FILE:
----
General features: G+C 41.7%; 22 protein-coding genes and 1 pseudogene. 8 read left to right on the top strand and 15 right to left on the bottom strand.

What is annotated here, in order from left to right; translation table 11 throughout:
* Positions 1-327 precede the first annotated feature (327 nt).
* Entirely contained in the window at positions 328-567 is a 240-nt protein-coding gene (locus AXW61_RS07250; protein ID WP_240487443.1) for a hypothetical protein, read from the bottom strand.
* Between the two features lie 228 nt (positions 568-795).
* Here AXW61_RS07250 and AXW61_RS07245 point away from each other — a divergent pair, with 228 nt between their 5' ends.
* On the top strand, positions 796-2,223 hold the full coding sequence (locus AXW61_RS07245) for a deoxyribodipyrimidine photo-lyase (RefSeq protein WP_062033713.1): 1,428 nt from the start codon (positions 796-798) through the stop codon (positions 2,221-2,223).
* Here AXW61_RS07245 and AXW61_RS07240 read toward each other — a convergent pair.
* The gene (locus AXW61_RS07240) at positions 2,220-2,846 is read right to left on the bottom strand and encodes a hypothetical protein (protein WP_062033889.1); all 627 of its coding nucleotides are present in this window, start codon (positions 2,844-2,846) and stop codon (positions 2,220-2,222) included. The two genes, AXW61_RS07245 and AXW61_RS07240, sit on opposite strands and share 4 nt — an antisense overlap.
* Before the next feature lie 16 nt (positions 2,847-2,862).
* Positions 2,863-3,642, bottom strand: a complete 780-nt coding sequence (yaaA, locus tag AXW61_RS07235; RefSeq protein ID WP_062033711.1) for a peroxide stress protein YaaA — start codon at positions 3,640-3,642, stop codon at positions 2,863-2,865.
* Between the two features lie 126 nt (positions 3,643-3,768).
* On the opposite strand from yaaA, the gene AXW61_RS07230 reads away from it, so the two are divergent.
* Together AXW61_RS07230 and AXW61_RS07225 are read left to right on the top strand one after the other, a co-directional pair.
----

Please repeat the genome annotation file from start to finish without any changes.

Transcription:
General features: G+C 41.7%; 22 protein-coding genes and 1 pseudogene. 8 read left to right on the top strand and 15 right to left on the bottom strand.

What is annotated here, in order from left to right; translation table 11 throughout:
* Positions 1-327 precede the first annotated feature (327 nt).
* Entirely contained in the window at positions 328-567 is a 240-nt protein-coding gene (locus AXW61_RS07250; protein ID WP_240487443.1) for a hypothetical protein, read from the bottom strand.
* Between the two features lie 228 nt (positions 568-795).
* Here AXW61_RS07250 and AXW61_RS07245 point away from each other — a divergent pair, with 228 nt between their 5' ends.
* On the top strand, positions 796-2,223 hold the full coding sequence (locus AXW61_RS07245) for a deoxyribodipyrimidine photo-lyase (RefSeq protein WP_062033713.1): 1,428 nt from the start codon (positions 796-798) through the stop codon (positions 2,221-2,223).
* Here AXW61_RS07245 and AXW61_RS07240 read toward each other — a convergent pair.
* The gene (locus AXW61_RS07240) at positions 2,220-2,846 is read right to left on the bottom strand and encodes a hypothetical protein (protein WP_062033889.1); all 627 of its coding nucleotides are present in this window, start codon (positions 2,844-2,846) and stop codon (positions 2,220-2,222) included. The two genes, AXW61_RS07245 and AXW61_RS07240, sit on opposite strands and share 4 nt — an antisense overlap.
* Before the next feature lie 16 nt (positions 2,847-2,862).
* Positions 2,863-3,642, bottom strand: a complete 780-nt coding sequence (yaaA, locus tag AXW61_RS07235; RefSeq protein ID WP_062033711.1) for a peroxide stress protein YaaA — start codon at positions 3,640-3,642, stop codon at positions 2,863-2,865.
* Between the two features lie 126 nt (positions 3,643-3,768).
* On the opposite strand from yaaA, the gene AXW61_RS07230 reads away from it, so the two are divergent.
* Together AXW61_RS07230 and AXW61_RS07225 are read left to right on the top strand one after the other, a co-directional pair.